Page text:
Looking back at Donald Trump’s father’s connection to Woodhaven

The Fred Trump family portrait dating back to 1911.
Photo via Wikimedia Commons

The young boy needed 11 cents, an amount that might seem like nothing today, but if you were broke in 1920 with no job, it might as well have been a million dollars.

One of his classmates at P.S. 97 told young Fred Trump — father of President-elect Donald Trump — that if he wanted to make some money, he should try selling copies of the local newspaper. In those days, young kids would sell the newspaper for 2 cents on the streets of Woodhaven when it came out each Thursday afternoon, raking in a commission of one half-cent for every copy sold.

The newspaper’s publisher tried to temper the young boy’s expectations. They already had a lot of kids peddling the paper, he told his newest employee; it was a very competitive business.

But young Fred was extremely determined and sold 22 papers that first day, earning the 11 cents he needed. The sense of pride he felt walking back to his home on Jamaica Avenue stayed with him for the rest of his life.

Young Fred Trump was driven to succeed, and working one day a week selling newspapers for half-a-cent commission was not enough. He began working as a caddy at the Forest Park Golf Course, carting golf clubs up and down the stairways and hills of that gigantic course, working for tips.

He also worked as a delivery boy at a local grocery store, eventually being put in charge of all of the delivery boys for $2.25 a day. His experience in the grocery store would serve him well later on in his career.

After he graduated from Richmond Hill High School, Fred Trump took a job as a carpenter’s assistant, learning the craft of building. Woodhaven and the surrounding communities were still growing in the late 1920s and there were houses going up everywhere and Trump, now a young man, helped build many of them.

Then the Great Depression came along. Building projects were shut down completely and many people lost their jobs. But Trump had a dream, one that combined the all of the knowledge he had gained in the grocery business with everything he had learned as a builder.

In those days, shoppers would go into grocery stores and ask for the items they wanted and wait for the grocer to retrieve them. Trump was inspired by the markets of Manhattan and had a vision of building a similar shop in Woodhaven, one where customers could select what they wanted off the shelves for themselves. “Serve Yourself and Save” was his slogan.

With supplies and manpower cheap and readily available, Trump designed and built the first supermarket of its kind in this part of Queens, sitting at the corner of 78th Street and Jamaica Avenue.

He was so proud of his new business that he named it after himself. The Trump Super Market opened its doors to the public in June 1933 and was an immediate sensation.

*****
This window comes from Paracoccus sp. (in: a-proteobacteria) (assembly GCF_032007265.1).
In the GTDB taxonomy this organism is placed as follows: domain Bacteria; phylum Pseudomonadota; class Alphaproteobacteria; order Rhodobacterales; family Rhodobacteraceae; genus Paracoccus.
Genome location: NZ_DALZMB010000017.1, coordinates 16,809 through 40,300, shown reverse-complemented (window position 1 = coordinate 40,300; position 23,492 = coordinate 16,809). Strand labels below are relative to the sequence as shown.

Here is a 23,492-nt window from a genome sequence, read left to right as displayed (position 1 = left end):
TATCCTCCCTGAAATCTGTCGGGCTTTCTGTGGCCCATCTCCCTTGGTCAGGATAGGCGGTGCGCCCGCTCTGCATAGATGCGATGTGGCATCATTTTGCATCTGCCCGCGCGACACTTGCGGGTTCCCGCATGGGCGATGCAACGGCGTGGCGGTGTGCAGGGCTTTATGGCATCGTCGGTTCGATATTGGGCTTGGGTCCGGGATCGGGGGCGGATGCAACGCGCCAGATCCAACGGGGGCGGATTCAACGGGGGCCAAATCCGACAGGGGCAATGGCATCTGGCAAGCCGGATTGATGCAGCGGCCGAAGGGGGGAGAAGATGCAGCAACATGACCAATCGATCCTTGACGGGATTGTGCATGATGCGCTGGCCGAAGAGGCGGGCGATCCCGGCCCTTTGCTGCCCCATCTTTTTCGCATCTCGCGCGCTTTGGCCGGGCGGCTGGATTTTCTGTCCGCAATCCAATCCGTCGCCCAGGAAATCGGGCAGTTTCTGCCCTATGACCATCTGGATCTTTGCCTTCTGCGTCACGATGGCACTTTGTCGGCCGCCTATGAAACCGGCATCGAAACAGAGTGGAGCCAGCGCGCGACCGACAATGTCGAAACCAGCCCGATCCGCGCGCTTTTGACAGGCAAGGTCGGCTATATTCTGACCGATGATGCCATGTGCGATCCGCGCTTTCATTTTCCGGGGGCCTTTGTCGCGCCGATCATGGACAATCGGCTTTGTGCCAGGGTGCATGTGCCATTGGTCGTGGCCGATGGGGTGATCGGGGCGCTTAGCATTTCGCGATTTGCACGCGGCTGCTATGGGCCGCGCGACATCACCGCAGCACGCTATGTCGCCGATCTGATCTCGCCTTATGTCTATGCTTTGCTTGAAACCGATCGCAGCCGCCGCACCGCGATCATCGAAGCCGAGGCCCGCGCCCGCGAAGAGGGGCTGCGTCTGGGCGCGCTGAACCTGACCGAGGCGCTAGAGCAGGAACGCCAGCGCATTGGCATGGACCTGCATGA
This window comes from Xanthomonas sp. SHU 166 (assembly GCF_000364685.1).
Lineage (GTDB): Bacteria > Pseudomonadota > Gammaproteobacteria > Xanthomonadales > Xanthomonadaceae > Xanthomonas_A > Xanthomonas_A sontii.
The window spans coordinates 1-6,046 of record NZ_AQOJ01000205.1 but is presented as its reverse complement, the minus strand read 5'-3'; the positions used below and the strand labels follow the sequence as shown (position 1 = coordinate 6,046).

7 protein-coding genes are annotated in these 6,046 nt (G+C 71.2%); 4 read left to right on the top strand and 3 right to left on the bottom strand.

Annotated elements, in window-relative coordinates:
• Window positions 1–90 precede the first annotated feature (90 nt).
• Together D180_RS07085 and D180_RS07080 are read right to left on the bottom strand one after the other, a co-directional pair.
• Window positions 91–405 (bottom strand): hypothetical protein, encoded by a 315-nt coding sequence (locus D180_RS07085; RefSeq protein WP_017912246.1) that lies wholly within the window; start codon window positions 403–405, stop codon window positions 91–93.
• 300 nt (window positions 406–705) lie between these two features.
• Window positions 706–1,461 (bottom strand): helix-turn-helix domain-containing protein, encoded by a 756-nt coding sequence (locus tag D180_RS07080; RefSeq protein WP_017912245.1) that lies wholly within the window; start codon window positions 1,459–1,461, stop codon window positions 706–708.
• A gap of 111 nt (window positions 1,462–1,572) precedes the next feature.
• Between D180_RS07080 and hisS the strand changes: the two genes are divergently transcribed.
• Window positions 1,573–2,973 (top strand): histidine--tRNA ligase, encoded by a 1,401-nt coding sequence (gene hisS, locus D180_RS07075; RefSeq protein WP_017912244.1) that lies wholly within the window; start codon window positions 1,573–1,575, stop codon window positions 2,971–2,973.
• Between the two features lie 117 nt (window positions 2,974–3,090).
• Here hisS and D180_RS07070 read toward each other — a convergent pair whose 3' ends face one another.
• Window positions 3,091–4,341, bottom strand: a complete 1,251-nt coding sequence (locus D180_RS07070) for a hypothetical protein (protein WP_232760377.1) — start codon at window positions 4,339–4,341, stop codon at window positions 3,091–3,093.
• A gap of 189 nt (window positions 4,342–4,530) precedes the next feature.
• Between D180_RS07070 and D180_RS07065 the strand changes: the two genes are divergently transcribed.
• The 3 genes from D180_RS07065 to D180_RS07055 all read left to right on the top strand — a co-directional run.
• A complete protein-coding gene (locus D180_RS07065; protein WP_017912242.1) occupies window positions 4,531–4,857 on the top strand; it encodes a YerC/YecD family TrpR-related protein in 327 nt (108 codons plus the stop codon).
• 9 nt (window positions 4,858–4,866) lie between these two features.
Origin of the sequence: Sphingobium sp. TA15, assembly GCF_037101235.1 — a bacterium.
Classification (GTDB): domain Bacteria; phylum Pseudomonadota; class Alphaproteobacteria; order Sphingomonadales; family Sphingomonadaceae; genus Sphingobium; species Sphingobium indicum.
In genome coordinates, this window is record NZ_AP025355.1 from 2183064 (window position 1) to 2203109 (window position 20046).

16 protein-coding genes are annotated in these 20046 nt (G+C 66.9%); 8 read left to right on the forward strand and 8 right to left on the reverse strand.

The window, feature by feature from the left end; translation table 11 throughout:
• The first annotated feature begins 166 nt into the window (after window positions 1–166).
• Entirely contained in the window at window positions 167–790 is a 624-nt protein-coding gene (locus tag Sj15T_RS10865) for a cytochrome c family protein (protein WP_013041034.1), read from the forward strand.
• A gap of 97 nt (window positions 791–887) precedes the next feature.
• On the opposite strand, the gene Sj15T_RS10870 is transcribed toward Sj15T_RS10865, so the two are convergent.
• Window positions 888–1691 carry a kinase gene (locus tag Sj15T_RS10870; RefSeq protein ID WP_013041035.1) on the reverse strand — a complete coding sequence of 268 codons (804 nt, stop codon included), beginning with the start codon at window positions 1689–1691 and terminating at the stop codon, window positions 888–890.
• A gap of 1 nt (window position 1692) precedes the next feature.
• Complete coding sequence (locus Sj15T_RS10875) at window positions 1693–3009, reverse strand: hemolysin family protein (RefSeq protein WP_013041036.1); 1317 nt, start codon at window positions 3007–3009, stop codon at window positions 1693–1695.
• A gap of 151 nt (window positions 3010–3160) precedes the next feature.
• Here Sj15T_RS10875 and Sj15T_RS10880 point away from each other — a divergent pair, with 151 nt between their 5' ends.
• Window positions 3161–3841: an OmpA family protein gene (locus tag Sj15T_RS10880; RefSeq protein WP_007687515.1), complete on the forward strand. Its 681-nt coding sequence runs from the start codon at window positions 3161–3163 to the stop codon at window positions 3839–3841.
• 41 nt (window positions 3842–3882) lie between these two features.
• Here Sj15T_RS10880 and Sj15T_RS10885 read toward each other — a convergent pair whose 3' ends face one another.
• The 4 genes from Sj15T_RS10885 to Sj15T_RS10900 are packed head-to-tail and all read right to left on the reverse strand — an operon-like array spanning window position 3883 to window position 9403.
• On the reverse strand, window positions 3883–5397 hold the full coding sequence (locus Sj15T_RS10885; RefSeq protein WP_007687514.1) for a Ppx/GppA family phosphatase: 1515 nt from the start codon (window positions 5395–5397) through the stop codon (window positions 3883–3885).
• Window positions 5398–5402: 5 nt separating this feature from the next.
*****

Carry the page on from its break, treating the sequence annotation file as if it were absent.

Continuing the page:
It’s hard to imagine it now, but the store was such a new idea that residents of Woodhaven and surrounding communities flocked to the store where they could choose their own vegetables, buy meat from butchers – they could even get their shoes repaired and their suits cleaned.

They could buy everything they needed all in one store and everything was at much lower costs than they were used to.

From the start, business thrived so much that Fred Trump had to send out for reinforcements – both in staff and supplies. But as successful as the venture was, the builder had his eyes on larger projects and sold the property after only four months, at great profit, to the King Kullen chain of supermarkets.

Going forward, Trump’s business as a builder thrived, and over the next 20 years he built nearly 7,000 properties, some in his new neighborhood of Jamaica Estates, others off the Belt Parkway in Brooklyn, more in Staten Island. By the 1950s, he had expanded to other states, such as New Jersey and Virginia.

Although Trump had moved on to bigger and better things, he still kept ties with the neighborhood he had grown up in, leading the local Boy Scout Fund Drive in Woodhaven at Christmas for many years.

He was also well known for his generosity, famously donating government bonds to newborn babies in any of his housing projects. “Each bond that I present means two things to the government: a bond sold and a new citizen,” he said.

His philanthropy extended to the hospital where his children were born, Jamaica Hospital, where he and his wife Mary were often honored for their humanitarian support. In fact, the Trump Pavilion for Nursing and Rehabilitation at Jamaica Hospital was named after Mary Trump, and is regarded as one of the best nursing and rehabilitation centers in Queens.

Editor’s note: This article provided by the Woodhaven Cultural and Historical Society is meant to focus solely on Fred Trump as he relates to Woodhaven and its history. While a number of controversies occurred later in Fred Trump’s life, they are not included in this article, as they did not take place in this area.